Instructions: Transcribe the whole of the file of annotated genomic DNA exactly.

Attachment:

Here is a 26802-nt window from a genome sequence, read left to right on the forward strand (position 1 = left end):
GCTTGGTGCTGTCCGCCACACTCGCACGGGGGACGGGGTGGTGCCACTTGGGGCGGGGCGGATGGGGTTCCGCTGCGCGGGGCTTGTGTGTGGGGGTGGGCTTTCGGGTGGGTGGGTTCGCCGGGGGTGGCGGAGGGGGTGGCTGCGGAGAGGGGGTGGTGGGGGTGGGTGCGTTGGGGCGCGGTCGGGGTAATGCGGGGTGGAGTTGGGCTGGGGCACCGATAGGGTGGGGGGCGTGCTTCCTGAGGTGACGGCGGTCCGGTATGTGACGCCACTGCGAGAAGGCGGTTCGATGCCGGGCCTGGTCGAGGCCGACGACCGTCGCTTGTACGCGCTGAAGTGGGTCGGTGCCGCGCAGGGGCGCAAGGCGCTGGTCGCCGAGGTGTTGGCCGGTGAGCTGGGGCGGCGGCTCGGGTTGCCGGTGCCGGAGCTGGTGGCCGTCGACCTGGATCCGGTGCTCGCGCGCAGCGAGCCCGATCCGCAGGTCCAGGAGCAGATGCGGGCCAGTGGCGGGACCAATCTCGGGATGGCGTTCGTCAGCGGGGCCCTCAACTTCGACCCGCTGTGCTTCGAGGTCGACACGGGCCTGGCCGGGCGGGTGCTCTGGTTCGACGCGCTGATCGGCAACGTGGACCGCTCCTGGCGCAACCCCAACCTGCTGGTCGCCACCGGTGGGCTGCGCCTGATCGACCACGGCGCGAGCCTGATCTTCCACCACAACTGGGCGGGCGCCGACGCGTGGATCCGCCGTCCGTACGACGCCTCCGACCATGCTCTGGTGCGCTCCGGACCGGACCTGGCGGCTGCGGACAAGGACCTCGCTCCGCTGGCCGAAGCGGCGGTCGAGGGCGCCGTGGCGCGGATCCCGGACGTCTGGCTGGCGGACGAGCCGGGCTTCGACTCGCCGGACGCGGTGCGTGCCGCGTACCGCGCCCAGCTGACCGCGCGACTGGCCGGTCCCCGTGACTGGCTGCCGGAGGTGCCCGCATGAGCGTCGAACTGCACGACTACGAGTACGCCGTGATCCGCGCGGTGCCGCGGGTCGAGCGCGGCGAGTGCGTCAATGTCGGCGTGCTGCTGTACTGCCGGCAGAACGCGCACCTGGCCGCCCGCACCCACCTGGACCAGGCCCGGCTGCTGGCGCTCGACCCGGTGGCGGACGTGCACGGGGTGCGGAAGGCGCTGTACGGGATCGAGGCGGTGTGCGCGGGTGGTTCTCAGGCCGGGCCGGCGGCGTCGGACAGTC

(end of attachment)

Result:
Here is a 26802-nt window from a genome sequence, read left to right on the forward strand (position 1 = left end):
GCTTGGTGCTGTCCGCCACACTCGCACGGGGGACGGGGTGGTGCCACTTGGGGCGGGGCGGATGGGGTTCCGCTGCGCGGGGCTTGTGTGTGGGGGTGGGCTTTCGGGTGGGTGGGTTCGCCGGGGGTGGCGGAGGGGGTGGCTGCGGAGAGGGGGTGGTGGGGGTGGGTGCGTTGGGGCGCGGTCGGGGTAATGCGGGGTGGAGTTGGGCTGGGGCACCGATAGGGTGGGGGGCGTGCTTCCTGAGGTGACGGCGGTCCGGTATGTGACGCCACTGCGAGAAGGCGGTTCGATGCCGGGCCTGGTCGAGGCCGACGACCGTCGCTTGTACGCGCTGAAGTGGGTCGGTGCCGCGCAGGGGCGCAAGGCGCTGGTCGCCGAGGTGTTGGCCGGTGAGCTGGGGCGGCGGCTCGGGTTGCCGGTGCCGGAGCTGGTGGCCGTCGACCTGGATCCGGTGCTCGCGCGCAGCGAGCCCGATCCGCAGGTCCAGGAGCAGATGCGGGCCAGTGGCGGGACCAATCTCGGGATGGCGTTCGTCAGCGGGGCCCTCAACTTCGACCCGCTGTGCTTCGAGGTCGACACGGGCCTGGCCGGGCGGGTGCTCTGGTTCGACGCGCTGATCGGCAACGTGGACCGCTCCTGGCGCAACCCCAACCTGCTGGTCGCCACCGGTGGGCTGCGCCTGATCGACCACGGCGCGAGCCTGATCTTCCACCACAACTGGGCGGGCGCCGACGCGTGGATCCGCCGTCCGTACGACGCCTCCGACCATGCTCTGGTGCGCTCCGGACCGGACCTGGCGGCTGCGGACAAGGACCTCGCTCCGCTGGCCGAAGCGGCGGTCGAGGGCGCCGTGGCGCGGATCCCGGACGTCTGGCTGGCGGACGAGCCGGGCTTCGACTCGCCGGACGCGGTGCGTGCCGCGTACCGCGCCCAGCTGACCGCGCGACTGGCCGGTCCCCGTGACTGGCTGCCGGAGGTGCCCGCATGAGCGTCGAACTGCACGACTACGAGTACGCCGTGATCCGCGCGGTGCCGCGGGTCGAGCGCGGCGAGTGCGTCAATGTCGGCGTGCTGCTGTACTGCCGGCAGAACGCGCACCTGGCCGCCCGCACCCACCTGGACCAGGCCCGGCTGCTGGCGCTCGACCCGGTGGCGGACGTGCACGGGGTGCGGAAGGCGCTGTACGGGATCGAGGCGGTGTGCGCGGGTGGTTCTCAGGCCGGGCCGGCGGCGTCGGACAGTC